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This film is set during the fall of 1928 and the spring of 1929. You know this because when they celebrate new years eve, after the stroke of midnight, Lisa states that "it's 1929 now". All clothes are from the 1920s except for those especially made for the movie. They, however, where made from cloth from the 1920s. This annoyed the child actors since that kind of cloth is very itchy. See more »
We are reintroduced to the children of the small town of Bullerbyn by youthful narrator Lisa. We follow them as they go to school, sing a couple of religiously themed songs, work on the land and eat their cookies. Lisa explains that she likes lambs better than puppies and kittens. Predictably one of them dies immediately after she says this, but that's about as dramatic as it gets in Bullerbyn. No wonder they only show this stuff at 8 am in the morning.
Having already covered summer and autumn in the first part, now it's time to move on to winter and spring. The whole class is sent home early because of the heavy snow. You may remember there are only six children in this village so all of them take shelter in a log cabin where a cranky old guy lives. But before anything scary happens, daddy comes along in his horse and wagon. Lisa's exciting Christmas consists of getting 3 tannenbaumen (und einer extra) and then waiting for her hair to change colour. You know that feeling when you are forced to watch someone else's home movies? This is exactly like that. When something finally does happen we are to numb to care: one of the six falls trough the ice. As soon as this dilemma is over they forget about it and never even tell their folks (who are never around anyway).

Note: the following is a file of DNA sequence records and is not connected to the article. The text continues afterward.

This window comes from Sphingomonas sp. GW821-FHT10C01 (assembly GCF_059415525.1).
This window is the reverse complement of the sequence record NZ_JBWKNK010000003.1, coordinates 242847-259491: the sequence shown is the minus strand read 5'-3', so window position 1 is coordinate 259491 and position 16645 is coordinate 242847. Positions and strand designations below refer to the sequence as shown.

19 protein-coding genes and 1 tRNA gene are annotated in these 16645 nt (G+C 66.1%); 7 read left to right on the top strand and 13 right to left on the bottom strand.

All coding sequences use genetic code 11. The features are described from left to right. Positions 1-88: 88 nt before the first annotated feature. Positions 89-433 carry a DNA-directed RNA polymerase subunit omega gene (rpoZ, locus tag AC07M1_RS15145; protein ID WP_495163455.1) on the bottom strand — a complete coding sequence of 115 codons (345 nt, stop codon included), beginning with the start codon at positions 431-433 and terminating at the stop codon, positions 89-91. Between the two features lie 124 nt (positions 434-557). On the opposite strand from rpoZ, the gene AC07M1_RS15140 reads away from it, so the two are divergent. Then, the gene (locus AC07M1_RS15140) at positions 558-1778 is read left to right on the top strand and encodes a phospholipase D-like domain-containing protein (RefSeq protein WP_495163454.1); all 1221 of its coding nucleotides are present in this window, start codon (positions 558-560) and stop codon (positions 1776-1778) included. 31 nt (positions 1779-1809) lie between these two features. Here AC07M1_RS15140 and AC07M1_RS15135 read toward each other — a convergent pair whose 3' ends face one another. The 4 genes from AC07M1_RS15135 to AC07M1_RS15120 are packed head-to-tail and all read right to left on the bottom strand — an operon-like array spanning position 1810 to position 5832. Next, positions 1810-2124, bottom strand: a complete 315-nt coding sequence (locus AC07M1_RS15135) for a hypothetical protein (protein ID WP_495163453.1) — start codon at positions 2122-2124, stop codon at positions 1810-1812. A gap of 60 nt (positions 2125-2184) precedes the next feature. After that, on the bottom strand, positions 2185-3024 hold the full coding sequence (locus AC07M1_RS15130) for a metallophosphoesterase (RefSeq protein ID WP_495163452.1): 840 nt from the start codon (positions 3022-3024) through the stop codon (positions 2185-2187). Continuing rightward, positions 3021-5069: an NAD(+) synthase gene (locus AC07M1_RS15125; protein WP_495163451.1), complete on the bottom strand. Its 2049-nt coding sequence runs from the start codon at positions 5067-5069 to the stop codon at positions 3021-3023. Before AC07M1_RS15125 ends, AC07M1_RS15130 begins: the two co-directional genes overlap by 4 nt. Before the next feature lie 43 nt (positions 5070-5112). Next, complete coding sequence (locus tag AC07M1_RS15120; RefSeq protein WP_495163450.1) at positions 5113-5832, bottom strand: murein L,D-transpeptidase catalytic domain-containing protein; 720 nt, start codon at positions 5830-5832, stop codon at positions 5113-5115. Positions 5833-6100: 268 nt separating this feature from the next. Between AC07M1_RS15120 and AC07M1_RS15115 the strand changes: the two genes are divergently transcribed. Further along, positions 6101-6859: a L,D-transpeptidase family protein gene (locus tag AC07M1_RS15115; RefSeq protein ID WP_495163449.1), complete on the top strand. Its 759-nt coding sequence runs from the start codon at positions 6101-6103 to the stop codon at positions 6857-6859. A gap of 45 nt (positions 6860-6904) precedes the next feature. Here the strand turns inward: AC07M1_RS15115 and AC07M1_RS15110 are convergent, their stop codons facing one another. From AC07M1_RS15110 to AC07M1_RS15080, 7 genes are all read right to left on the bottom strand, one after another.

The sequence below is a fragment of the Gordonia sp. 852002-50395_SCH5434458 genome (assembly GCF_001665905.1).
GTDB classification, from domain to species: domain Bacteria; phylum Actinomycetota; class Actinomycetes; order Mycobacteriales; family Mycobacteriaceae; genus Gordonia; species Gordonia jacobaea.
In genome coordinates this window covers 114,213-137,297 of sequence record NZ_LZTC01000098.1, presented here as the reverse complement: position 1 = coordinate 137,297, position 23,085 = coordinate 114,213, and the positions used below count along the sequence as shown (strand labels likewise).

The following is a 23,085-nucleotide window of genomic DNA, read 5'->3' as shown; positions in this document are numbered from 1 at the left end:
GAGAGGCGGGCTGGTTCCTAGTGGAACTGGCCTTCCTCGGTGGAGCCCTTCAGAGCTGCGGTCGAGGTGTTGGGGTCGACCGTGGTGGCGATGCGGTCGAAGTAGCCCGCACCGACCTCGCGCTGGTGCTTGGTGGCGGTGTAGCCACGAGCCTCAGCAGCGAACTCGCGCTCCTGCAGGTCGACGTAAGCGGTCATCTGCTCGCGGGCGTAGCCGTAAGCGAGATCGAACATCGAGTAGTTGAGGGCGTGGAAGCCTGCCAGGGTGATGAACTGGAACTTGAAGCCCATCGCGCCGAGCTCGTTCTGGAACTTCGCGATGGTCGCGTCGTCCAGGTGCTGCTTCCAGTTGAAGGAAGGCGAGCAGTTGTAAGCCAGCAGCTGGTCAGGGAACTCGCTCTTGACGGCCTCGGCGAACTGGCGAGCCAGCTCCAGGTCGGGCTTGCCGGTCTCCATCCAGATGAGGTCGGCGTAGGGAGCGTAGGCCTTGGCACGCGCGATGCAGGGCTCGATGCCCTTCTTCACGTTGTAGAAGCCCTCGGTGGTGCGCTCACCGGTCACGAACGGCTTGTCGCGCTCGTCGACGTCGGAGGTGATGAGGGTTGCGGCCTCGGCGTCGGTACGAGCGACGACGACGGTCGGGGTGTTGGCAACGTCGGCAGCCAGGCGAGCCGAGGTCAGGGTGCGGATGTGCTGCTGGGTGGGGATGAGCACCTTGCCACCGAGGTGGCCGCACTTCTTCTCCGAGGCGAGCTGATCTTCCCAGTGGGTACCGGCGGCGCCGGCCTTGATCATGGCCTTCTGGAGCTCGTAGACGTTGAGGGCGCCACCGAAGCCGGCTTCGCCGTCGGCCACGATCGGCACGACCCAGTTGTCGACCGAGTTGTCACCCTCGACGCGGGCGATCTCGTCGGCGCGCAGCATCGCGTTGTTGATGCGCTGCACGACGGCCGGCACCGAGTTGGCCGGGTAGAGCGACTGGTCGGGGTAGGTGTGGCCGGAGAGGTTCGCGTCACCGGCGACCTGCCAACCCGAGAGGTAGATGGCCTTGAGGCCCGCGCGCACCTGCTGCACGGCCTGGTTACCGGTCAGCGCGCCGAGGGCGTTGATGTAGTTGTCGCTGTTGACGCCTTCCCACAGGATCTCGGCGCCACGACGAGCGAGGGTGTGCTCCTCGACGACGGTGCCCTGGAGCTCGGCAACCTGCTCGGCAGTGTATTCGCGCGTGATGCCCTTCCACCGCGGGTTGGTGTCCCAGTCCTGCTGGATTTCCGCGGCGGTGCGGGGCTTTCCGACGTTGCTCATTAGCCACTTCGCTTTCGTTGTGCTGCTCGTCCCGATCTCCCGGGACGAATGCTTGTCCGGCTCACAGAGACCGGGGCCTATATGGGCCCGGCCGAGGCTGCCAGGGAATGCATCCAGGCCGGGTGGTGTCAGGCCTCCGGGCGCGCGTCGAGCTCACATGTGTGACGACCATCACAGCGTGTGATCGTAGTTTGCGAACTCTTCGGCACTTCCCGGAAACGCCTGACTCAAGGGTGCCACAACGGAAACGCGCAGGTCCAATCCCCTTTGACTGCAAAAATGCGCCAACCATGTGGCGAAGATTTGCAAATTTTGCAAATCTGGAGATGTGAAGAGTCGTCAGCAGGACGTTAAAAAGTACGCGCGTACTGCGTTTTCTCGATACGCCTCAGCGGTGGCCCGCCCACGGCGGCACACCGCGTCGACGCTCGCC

Lisa and pals are adamant to witness the arrival of the new year, but are disappointed when nothing happens. At least now they know what the audience feels like. So it's 1929 already and they go back to school to play tricks on their extremely gullible teacher. They seem to think they invented the old sticking a piece of paper on someones back trick. In fact, this is such a success that they repeat it at home and roll on the floor laughing for ten minutes straight. Life sure was good in those days without electricity and multi media.
When they are not playing by the forest waterfalls, Lisa likes to read a book to her old zombie of a granddad and babysit the new, seventh kid in town. Before you know it, they are celebrating easter already. One interesting bit is the revelation that Lisa liked to make up stories with her best friend Inge. Together they weave a tale of twin princesses (Goldriegen und Shlusselblumschen), complete with magical rabbits and kissable frogs. I wonder if Inge ever sued Astrid for copyright infringement?
3 out of 10
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